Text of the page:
I point out that we update our cell phones, our computers, and our apps, but most of us are still running our life based on inner “software” that was programmed by a very young child. I suggest that they examine how their inner guiding voice talks to them and pay attention to the following things:
- Do you like the tone of your inner voice?
- Is it sweet, loving, harsh, or scary?
- Is it fair?
- Is it a reliable guide through life?
- Does it reward you when you do well?
- Can you please it?
- Does it punish you with shame or guilt when you need to be reined in?
- Is the punishment overly harsh?
- Do you really require such harshness to get the message?
Once they are aware of the tone and content of their inner voice and understand that the way they speak to themselves can be changed, we explore what changes they might like to make.
Making the changes takes awareness and a willingness to challenge and inhibit the inner voice. Sometimes all that is needed is a firm “Stop that!” when the voice is overly harsh. Then clients practice talking to themselves in the new way that they have decided would be preferable. As with changing the coping mechanisms, this can take vigilance and many repetitions.
Note: You can usually tell how harsh someone is with themselves from listening to how harsh they are with other people. Inner harshness is proportionate to outer harshness. Blaming and judging other people is a way to redirect the harsh inner critic outward. This buys them some inner peace at other people’s expense.
Stage 9: Empathy for Other People.
Once they understand their own pain and have their harsh, devaluing inner voice more under control, they can start to look outward at other people. Generally, their first real emotional empathy for other people is evoked by someone who meets the following conditions:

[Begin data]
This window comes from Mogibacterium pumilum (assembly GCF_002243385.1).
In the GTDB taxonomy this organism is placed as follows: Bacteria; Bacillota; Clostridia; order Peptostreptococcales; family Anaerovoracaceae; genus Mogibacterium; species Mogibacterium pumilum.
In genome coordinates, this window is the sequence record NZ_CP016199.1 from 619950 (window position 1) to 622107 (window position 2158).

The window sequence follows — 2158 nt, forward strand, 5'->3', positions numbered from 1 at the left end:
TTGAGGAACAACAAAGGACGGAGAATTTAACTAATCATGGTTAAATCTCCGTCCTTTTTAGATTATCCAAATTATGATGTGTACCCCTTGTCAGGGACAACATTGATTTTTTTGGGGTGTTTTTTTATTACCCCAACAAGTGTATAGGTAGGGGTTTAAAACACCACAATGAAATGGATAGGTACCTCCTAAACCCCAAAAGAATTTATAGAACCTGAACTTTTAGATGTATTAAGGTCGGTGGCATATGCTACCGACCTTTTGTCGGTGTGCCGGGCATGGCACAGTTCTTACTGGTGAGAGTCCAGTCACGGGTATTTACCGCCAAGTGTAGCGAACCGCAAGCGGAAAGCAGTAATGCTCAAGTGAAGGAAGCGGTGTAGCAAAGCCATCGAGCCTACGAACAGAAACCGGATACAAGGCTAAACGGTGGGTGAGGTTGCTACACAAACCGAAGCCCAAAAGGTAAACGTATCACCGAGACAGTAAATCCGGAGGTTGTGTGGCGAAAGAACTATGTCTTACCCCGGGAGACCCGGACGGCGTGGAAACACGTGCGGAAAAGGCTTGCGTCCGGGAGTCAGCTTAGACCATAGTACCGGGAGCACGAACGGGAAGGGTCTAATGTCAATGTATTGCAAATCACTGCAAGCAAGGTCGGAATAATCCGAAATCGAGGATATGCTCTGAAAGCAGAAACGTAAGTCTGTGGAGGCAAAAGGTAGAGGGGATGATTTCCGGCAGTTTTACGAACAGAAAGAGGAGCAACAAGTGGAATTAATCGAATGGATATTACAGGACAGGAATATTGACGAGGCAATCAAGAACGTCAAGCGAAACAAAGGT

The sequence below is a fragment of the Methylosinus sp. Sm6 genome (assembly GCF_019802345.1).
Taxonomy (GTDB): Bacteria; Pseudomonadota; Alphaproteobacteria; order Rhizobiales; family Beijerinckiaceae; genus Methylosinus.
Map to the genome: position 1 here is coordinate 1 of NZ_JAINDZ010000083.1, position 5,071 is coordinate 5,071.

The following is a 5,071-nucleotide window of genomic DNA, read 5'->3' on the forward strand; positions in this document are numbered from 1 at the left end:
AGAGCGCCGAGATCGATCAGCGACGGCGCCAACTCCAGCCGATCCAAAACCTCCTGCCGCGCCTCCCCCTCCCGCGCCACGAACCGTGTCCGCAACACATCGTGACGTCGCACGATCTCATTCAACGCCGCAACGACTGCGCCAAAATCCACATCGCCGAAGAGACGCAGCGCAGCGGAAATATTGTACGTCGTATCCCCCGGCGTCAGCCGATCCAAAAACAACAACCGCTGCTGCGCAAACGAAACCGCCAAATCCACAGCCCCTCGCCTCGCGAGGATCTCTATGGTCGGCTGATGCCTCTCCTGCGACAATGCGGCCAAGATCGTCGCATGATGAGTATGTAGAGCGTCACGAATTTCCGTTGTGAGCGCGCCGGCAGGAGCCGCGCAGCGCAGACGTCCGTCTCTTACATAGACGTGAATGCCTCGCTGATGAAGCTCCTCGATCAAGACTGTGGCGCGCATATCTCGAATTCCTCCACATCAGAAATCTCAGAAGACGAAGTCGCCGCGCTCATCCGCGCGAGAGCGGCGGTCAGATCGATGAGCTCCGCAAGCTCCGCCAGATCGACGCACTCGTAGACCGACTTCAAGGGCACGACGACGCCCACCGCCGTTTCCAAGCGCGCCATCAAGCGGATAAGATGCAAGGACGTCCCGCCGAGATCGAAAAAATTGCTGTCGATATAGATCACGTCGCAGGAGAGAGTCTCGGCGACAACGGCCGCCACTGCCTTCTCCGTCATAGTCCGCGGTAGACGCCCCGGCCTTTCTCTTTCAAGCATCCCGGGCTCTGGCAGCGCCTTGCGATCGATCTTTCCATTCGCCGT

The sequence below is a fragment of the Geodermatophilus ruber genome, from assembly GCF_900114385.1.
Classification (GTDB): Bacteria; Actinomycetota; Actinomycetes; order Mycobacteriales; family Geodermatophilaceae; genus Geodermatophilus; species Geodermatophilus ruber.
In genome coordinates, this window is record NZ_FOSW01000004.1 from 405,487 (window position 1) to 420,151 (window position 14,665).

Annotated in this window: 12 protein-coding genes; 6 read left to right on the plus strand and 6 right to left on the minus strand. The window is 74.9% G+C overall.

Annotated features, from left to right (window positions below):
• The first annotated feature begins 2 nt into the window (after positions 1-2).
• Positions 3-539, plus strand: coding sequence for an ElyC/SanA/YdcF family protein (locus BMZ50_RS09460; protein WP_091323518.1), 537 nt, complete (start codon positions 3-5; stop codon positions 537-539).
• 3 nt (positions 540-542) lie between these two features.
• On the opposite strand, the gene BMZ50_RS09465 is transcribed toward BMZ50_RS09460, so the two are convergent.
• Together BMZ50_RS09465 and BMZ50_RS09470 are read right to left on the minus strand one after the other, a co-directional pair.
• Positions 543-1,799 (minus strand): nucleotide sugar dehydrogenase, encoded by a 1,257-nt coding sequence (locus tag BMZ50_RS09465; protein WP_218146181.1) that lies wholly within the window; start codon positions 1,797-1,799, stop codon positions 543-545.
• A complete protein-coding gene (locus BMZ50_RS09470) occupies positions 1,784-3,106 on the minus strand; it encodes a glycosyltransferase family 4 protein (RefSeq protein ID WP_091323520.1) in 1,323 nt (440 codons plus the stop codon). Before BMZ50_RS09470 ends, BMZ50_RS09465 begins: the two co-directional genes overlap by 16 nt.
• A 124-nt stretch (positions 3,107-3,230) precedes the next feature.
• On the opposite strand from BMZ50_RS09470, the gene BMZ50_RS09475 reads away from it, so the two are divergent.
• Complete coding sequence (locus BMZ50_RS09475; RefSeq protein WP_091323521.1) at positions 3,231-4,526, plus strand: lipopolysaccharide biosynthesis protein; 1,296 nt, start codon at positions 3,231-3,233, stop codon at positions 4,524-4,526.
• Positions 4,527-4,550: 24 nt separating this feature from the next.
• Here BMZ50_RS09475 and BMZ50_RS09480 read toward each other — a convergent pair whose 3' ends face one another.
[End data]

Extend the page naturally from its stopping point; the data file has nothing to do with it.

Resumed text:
- They are no threat to the narcissist.
- The other person reminds them of themselves.
- This person is being traumatized or was traumatized in a way that is very similar to what the narcissist experienced.
If all goes well, some of these clients will continue to slowly expand their capacity for emotional empathy.
Stage 10: Authenticity.
My consistent and nonjudgmental interest in them and the dropping of their defenses improve our relationship. It can be a reparative emotional experience. They feel trust that they can be authentic with me because I have seen their “bad side” and nothing terrible has happened to either of us.
They take baby steps forward and try and be more authentic with other people. If this goes well, their reliance on their old “false self” defenses diminishes and they become more spontaneous and joyful.
“Narcissistic people are always struggling with the fact that the rest of the world doesn’t revolve around them” – unknown
The above is a highly abbreviated sketch of therapy for narcissistic personality disorder. It is complex, involves many stages, and is likely to take a long time. There is a lot of ground to cover. Sometimes people do not want to do all of this, or cannot do it all. Everyone who keeps plugging away at evolving eventually improves. How much depends on their willingness to keep working on themselves.
Find Elinor’s book on amazon: Borderline, Narcissistic, and Schizoid Adaptations: The Pursuit of Love, Admiration, and Safety.
Elinor’s website is www.elinorgreenberg.com.
Here’s an interesting video that you may like:
It is difficult for people with narcissistic personality disorder to accept therapy and they usually don’t cooperate with mental health professionals during the stages of treatment. However, if you are suffering from NPD, you need to learn to work with your therapist and your loved ones if you hope to recover. Narcissism can also lead to depression and anxiety. Hence, it is crucial that you get help to treat this disorder and keep an open mind towards treatment.